As humans, we have a natural fixation on storytelling. We take in information more readily when it is presented to us in the form of a story or with some sort of structure, we are always trying to look for patterns in things, and we like to try and make links and connect different events even when there isn’t actually a link (something the media has been known to play on…).
Why is this the case?
Well, in evolutionary terms, it is advantageous for us to make links between things, and what is a story, if not links between chronological events?. If a person ate a mouldy piece of fruit and later became unwell, and no one ever made any connection between these two events, then we probably would not have lasted very long as a species (for a more detailed description of this phenomenon, have a read at The Invisible Gorilla: And Other Ways Our Intuition Deceives Us by Christopher Chabris and Daniel Simons ).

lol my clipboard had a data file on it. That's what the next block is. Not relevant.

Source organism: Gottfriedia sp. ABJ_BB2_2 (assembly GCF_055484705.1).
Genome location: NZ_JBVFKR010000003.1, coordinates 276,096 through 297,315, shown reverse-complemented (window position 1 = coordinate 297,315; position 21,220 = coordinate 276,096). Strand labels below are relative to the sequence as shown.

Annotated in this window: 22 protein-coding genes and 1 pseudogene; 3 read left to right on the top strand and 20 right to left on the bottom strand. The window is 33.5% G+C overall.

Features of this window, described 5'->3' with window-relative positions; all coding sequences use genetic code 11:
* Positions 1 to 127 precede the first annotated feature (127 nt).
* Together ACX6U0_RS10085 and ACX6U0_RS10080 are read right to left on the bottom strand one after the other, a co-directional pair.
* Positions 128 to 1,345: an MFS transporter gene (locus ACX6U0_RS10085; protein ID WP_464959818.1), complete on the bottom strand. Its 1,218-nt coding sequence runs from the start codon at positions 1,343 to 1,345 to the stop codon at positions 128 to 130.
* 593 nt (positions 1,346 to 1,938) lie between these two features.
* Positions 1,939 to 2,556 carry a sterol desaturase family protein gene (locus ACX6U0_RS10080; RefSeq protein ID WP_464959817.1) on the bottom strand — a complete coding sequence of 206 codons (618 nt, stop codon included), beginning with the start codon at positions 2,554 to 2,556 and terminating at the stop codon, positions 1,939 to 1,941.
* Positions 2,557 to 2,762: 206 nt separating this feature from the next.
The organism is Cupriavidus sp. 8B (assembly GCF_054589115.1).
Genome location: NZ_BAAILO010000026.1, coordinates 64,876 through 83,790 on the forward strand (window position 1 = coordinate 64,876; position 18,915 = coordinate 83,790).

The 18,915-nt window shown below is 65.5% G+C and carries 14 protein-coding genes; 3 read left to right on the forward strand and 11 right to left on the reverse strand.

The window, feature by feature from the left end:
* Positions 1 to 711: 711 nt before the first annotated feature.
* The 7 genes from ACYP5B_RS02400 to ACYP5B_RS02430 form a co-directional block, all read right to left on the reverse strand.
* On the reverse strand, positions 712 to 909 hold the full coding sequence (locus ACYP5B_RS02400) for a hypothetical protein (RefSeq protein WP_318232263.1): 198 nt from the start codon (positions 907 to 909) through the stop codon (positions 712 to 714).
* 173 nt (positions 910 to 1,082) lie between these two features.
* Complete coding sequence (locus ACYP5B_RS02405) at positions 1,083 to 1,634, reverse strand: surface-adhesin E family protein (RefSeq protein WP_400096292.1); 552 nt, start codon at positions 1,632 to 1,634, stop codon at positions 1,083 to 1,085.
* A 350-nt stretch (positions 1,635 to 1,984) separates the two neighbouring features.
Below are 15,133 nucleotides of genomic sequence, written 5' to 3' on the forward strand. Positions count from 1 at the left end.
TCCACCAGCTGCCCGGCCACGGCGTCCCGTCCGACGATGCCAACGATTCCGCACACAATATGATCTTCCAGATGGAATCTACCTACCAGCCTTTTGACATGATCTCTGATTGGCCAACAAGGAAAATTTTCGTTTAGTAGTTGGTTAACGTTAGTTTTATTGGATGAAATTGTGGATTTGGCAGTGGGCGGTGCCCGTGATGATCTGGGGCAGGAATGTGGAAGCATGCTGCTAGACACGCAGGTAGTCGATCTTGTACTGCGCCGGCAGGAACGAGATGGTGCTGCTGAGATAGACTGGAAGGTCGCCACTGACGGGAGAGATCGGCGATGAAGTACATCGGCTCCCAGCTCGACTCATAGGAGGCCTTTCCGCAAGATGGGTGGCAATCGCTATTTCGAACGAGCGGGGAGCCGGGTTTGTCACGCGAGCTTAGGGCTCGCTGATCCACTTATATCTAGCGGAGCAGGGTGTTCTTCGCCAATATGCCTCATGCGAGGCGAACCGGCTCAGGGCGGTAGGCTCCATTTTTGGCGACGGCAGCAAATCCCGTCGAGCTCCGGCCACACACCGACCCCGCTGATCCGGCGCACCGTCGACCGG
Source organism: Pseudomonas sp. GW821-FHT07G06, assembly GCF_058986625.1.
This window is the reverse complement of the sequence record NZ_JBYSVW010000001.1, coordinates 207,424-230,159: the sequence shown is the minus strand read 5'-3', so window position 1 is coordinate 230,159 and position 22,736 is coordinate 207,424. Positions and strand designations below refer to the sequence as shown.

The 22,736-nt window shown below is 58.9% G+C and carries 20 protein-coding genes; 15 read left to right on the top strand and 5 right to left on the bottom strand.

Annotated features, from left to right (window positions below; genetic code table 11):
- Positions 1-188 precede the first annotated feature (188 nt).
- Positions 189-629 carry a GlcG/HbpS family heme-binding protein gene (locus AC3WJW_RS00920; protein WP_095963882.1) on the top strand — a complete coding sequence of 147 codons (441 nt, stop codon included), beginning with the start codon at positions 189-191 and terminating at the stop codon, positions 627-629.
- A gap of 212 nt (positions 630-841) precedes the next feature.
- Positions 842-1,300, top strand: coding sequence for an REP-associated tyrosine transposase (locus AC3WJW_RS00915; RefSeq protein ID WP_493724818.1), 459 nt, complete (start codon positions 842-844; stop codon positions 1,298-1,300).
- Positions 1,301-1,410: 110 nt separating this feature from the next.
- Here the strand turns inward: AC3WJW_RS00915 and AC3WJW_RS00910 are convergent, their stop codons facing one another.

We tend to connect more with a piece of art when we hear the story behind it, or when we see a story within it. I have known for a long time that I much prefer to paint an image based on a natural composition rather than a posed source image. In other words, if I’m drawing or painting a person, I really don’t like using a source photo where they are just smiling for the camera. When we look at a piece of artwork, we often think about what we can say about it - can we describe it like a story? If it’s a posed portrait, we may be able to pull out observations about choices the artist has made and what has and has not been included, but there is a limit as to how much we can say about what is actually happening in the painting (essentially, all that is actually happening is that there is a subject posing for a portrait).
Compare this with a capture of a moment in time that happened naturally. There’s so much more going on that we can talk about, and plenty to ponder regarding events that may have led up to that moment taking place, what happened afterwards, and what reasons there were for capturing that particular point in time - what did it mean?
We love a story and a clear and consistent pattern, but we love a bit of mystery and intrigue mixed in too…
Chabris C and Simons D. The Invisible Gorilla: And Other Ways Our Intuition Deceives Us. HarperCollins Publishers, 2011.